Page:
Practise, in the broad sense of the term, is simply an activity that you repeat regularly. Sometimes we repeat activities consciously (‘I practise swimming five times a week’, for example). But you also might practise some activities unconsciously – is eating a conscious practise for you? Walking? Cooking? What about sleeping? We are practising all the time, whether we know it or not. That’s why practise is so important. Even when you’re not actively doing an activity, your brain is still absorbing and learning. Just think about those times you took a few days off from something and suddenly got better when you returned to it. You’re always learning, even in your downtime. So, you might as well make the most of your time and practise effectively.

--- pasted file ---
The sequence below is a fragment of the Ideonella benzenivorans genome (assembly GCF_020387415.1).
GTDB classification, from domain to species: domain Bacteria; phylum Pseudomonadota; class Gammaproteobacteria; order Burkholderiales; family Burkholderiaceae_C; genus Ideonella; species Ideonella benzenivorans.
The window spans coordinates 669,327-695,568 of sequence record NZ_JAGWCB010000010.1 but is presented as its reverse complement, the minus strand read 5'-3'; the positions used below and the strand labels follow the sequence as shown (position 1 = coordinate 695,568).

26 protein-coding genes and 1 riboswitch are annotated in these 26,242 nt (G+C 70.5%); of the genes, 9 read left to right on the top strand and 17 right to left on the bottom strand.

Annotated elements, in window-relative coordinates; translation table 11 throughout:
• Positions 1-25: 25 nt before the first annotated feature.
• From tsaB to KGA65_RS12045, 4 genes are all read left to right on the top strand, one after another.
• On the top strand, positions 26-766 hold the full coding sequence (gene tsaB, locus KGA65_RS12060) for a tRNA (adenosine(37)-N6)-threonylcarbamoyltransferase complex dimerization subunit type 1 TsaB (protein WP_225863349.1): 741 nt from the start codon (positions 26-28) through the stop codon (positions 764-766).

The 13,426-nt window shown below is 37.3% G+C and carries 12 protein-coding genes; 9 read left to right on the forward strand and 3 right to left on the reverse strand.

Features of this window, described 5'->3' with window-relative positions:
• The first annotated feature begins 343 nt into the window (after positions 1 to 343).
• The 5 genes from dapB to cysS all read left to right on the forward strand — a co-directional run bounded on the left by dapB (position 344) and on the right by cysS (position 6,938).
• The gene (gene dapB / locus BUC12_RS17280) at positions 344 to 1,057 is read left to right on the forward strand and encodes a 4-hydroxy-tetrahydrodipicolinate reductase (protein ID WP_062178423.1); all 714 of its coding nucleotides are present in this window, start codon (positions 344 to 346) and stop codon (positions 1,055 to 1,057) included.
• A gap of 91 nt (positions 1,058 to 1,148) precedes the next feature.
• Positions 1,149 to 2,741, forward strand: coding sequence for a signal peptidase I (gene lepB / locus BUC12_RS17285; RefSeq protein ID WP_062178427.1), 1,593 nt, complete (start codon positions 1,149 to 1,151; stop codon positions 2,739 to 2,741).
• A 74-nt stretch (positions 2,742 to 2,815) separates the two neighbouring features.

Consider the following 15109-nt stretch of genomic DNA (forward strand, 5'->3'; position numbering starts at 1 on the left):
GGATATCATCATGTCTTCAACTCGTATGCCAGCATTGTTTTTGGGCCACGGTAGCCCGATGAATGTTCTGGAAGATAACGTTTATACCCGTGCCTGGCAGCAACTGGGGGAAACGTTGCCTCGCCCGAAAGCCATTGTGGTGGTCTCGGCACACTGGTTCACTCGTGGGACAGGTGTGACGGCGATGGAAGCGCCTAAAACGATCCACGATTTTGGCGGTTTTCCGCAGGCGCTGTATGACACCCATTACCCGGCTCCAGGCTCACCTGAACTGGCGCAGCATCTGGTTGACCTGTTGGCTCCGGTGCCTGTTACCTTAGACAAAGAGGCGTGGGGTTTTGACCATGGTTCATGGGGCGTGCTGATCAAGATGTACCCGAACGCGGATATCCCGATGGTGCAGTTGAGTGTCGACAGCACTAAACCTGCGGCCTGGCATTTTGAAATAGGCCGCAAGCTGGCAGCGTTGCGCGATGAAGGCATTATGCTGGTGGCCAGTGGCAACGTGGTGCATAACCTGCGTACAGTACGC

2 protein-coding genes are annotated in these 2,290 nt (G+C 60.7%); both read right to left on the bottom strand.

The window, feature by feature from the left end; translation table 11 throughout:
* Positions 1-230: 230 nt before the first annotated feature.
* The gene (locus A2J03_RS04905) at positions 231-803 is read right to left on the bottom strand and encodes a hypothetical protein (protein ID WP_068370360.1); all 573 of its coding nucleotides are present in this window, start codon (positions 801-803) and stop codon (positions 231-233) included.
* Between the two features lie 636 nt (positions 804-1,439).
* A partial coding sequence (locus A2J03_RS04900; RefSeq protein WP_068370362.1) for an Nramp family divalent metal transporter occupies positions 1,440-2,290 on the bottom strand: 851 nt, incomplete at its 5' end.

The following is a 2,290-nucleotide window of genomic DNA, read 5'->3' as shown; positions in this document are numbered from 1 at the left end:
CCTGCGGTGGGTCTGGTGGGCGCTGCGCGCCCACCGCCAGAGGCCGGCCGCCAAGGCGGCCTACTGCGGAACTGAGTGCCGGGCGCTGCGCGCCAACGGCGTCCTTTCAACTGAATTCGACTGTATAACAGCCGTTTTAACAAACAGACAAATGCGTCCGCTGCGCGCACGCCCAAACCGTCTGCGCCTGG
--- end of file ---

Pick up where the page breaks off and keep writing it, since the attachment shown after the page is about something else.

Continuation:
Practice is also concerned with “the absorption, mastery, and maintenance of skills”. This is how most people think about practice. There’s an element of improvement. How quickly you improve and in which direction your improvements take you is the essential question for musicians like me, and anyone who does something regularly. Effective practice means going in the direction you want to go, and doing so in a relatively efficient manner, which means setting goals and actively pursuing them. Sometimes those goals can be small – like improving on a specific skill. Other times, they can be ‘big picture’ goals. Either way, setting goals and practising specifically to achieve those goals maximises your time, efficiency, and will ultimately give you the best chance of achieving those goals.